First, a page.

AOPA issues checklist: ‘What To Do If Stopped by Law Enforcement’

The Aircraft Owners and Pilots Association (AOPA) has notified the head of U.S. Customs and Border Protection (CBP) that general aviation pilots and their aircraft continue to be subjected to what appear to be random searches while federal officials have failed to respond to a four-month-old AOPA public records request for information about the searches.

In a letter to Acting Customs and Border Protection Commissioner Thomas S. Winkowski, AOPA General Counsel Ken Mead stated that AOPA has been contacted by nearly a dozen members who have been “detained for hours while their documentation, belongings and aircraft,” were searched.

Those searches took place, Mead noted, “even though these flights originated and ended well within the borders of the United States.”

“We cannot identify what authority is granted Customs and Border Protection to monitor general aviation activity within the borders of the United States,” Mead wrote, “and we question the authority under which CBP is conducting this monitoring, stop and search activity.”

AOPA also is now distributing a checklist offering guidance to pilots if they are stopped by law enforcement and a search is requested.

The checklist, designed to fit on a pilot’s kneeboard, advises members of important questions to ask law enforcement and also the regulations regarding searches.

It was made available to AOPA members through a special edition of the association’s ePilot electronic newsletter. It is also available to all pilots at AOPA.org.

AOPA members have recently reported that their aircraft were searched without a warrant by CBP agents, who sometimes acted with local law enforcement. None of the cases have resulted in arrests or the confiscation of contraband.

Several AOPA members agreed to let AOPA file Freedom of Information Act (FOIA) requests for CBP records of their search incidents. The first of those requests was made on Feb. 12, 2013.

CBP failed to provide any records within the initial 20-day period required under FOIA. Instead, it has informed AOPA by phone that it will be at least six months before records will be made available.

The AOPA letter notes that local law enforcement agencies have been responsive to records requests, and that the U.S. Drug Enforcement Agency has partially replied to the records request.

The AOPA letter concludes: “If CBP does not respond to our request and produce the requested information and documents by July 20, 2013, this letter serves as notice that we will pursue such other remedies as are available at law and advise the appropriate Members of Congress and congressional committees of this matter and seek their intervention.”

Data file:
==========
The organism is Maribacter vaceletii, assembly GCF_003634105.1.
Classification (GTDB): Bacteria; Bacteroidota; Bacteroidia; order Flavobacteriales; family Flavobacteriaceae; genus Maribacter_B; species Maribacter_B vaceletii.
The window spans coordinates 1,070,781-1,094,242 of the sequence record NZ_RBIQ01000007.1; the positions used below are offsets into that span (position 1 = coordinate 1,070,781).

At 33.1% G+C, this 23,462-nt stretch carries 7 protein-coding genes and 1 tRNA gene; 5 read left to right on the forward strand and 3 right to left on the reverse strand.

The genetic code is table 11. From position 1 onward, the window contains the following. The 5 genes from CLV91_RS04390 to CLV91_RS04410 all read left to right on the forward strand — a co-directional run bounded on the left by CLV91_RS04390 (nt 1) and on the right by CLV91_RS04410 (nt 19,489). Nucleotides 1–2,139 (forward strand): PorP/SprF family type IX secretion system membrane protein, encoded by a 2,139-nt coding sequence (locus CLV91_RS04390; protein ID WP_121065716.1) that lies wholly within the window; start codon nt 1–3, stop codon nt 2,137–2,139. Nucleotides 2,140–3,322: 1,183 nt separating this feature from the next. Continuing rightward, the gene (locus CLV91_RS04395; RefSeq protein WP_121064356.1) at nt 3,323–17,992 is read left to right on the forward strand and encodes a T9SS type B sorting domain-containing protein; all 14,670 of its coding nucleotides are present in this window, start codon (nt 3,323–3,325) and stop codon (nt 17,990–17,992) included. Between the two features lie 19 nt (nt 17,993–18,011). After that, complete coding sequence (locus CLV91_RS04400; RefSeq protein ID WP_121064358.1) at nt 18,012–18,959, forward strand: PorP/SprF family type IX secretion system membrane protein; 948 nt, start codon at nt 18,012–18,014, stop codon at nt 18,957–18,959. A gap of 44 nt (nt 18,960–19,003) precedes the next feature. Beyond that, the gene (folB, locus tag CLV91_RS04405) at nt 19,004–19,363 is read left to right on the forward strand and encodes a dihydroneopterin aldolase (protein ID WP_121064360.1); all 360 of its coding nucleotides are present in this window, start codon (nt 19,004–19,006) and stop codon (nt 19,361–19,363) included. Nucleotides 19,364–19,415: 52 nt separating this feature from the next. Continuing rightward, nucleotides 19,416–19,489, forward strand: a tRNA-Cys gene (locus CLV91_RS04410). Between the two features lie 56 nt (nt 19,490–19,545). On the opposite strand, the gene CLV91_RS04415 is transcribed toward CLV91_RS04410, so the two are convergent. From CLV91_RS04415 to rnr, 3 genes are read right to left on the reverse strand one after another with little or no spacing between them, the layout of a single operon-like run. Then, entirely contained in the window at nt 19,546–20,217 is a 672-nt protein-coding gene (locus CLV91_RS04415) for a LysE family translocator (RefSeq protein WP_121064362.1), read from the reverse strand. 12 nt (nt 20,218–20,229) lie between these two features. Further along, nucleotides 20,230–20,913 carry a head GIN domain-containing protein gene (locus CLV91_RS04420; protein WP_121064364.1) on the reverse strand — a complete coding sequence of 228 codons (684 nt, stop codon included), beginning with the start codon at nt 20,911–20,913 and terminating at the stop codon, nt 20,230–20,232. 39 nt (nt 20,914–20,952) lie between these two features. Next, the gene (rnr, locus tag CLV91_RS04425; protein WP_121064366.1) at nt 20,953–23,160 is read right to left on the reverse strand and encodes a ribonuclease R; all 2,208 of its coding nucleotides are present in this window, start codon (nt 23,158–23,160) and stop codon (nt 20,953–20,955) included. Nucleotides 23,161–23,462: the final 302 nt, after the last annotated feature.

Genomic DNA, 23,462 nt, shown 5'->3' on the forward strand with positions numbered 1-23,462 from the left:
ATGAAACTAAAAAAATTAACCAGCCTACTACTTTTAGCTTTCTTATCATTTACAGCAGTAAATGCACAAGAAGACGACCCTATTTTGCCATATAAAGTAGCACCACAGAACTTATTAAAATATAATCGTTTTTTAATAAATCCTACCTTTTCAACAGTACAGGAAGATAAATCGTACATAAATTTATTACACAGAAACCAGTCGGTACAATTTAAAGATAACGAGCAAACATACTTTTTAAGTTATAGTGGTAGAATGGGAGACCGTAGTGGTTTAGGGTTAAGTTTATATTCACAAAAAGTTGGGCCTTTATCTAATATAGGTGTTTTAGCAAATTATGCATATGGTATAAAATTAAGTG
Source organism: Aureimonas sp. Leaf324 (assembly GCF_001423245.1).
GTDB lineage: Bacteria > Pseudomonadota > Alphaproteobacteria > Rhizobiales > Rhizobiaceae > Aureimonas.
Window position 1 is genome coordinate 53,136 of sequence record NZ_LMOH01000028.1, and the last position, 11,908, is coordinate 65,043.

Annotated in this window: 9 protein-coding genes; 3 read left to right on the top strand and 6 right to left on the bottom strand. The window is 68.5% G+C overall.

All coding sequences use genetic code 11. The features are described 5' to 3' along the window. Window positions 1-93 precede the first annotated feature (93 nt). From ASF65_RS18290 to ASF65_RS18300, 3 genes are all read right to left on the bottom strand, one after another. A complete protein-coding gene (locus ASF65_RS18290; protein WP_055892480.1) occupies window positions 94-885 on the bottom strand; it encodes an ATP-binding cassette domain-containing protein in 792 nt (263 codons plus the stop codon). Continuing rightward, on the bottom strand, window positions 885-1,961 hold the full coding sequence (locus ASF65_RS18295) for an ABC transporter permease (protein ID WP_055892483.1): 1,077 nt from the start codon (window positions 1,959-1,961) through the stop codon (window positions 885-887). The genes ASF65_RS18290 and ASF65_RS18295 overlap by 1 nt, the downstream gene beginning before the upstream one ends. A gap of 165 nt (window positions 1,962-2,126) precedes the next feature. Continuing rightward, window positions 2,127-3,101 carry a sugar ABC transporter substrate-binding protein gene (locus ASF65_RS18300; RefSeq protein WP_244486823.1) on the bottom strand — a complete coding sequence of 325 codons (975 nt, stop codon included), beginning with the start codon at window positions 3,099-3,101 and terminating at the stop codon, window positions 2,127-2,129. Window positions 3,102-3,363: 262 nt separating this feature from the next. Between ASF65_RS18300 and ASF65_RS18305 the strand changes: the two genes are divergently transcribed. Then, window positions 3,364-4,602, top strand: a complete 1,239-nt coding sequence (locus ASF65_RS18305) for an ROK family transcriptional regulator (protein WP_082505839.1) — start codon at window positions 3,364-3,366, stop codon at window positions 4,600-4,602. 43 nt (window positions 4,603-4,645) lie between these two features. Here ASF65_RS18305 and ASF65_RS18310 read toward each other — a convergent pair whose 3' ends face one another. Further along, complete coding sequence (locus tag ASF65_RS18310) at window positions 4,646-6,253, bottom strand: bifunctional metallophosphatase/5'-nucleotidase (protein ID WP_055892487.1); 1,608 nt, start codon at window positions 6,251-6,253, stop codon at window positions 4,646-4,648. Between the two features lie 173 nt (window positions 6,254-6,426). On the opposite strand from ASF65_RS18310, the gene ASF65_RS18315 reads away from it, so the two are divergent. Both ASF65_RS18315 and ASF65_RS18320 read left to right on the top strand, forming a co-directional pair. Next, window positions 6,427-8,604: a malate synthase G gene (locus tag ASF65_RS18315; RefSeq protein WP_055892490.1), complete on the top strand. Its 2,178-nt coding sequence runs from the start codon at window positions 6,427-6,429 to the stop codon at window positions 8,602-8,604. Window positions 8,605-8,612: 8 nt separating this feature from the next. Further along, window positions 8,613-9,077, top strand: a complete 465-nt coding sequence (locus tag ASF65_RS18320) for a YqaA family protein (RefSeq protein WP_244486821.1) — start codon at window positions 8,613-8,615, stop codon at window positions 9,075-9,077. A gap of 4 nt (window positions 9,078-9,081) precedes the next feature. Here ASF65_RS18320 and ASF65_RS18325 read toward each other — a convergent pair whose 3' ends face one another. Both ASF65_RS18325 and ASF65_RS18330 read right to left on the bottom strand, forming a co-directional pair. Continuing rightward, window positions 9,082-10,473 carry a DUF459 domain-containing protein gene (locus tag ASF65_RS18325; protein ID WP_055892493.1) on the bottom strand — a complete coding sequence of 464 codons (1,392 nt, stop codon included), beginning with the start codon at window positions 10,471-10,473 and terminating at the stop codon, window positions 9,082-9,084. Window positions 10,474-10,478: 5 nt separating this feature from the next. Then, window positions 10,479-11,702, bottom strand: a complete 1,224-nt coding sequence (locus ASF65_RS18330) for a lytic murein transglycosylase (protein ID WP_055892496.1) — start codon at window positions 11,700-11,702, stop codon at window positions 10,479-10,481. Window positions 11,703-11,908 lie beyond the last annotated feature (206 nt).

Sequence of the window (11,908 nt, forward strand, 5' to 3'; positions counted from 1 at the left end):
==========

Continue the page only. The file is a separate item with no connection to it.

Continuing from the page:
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Comments

  1. The EAA website and this article point to links at AOPA.org. NONE OF THEM WORK!

    “PAGE NOT FOUND” error.

    So much for the checklist offering guidance…

  2. I am a very proud Canadian now, and have been for many years. I fled the Russian invasion of Czechoslovakia in 1968. One of the first things I noticed after my arrival in Canada was the FREEDOM!!! people in Canada and in your beautiful country were enjoying.

    It is a sad state of affairs today. The searches you are experiencing remind me the time I lived under the Communist oppression. Today, whenever I cross the border to visit my American friends, I am searched like a criminal. And what is the saddest reality of today, are the menacingly imposing barriers at all our, once friendly and cassual, border crossings. I can attest to you, that these are putting the Cold War era communist blockades of Czechoslovakian border crossings to shame.

    I am not sure at all what is happening to you my friends, but I worry. New generations of Americans do not even know how good we had it in the seventies. Our two countries were truly free nations. Today, the once deservedly proud beacon of freedom, the United States of America, is on its knees – oppressed within.

    Very sad indeed!

    • Edward, This is a very sad state of affairs. I thought America stood for freedom. Sadly this article provides information this is not the case.

      My belief you should have the freedom to go about your legal business as long as you are in compliance with the laws. It is a sad when there are many cases of pilots and their families who are doing so, are detained for searches and no evidence is found to justify a search.

  3. Marc Coan says:

    And this is why we still need AOPA and EAA: When it comes to politics, being united is everything.

  4. CBP, just like the ATF and IRS, has become a rouge organization that is totally out of control. These people need to be stopped. Actually, they are the ones who need to be put in jail. Reminds me of pre-WWII Nazi Germany.

  5. Mike Crognale says:

    Don’t expect any response, ever. The regime is not answerable to its subjects.

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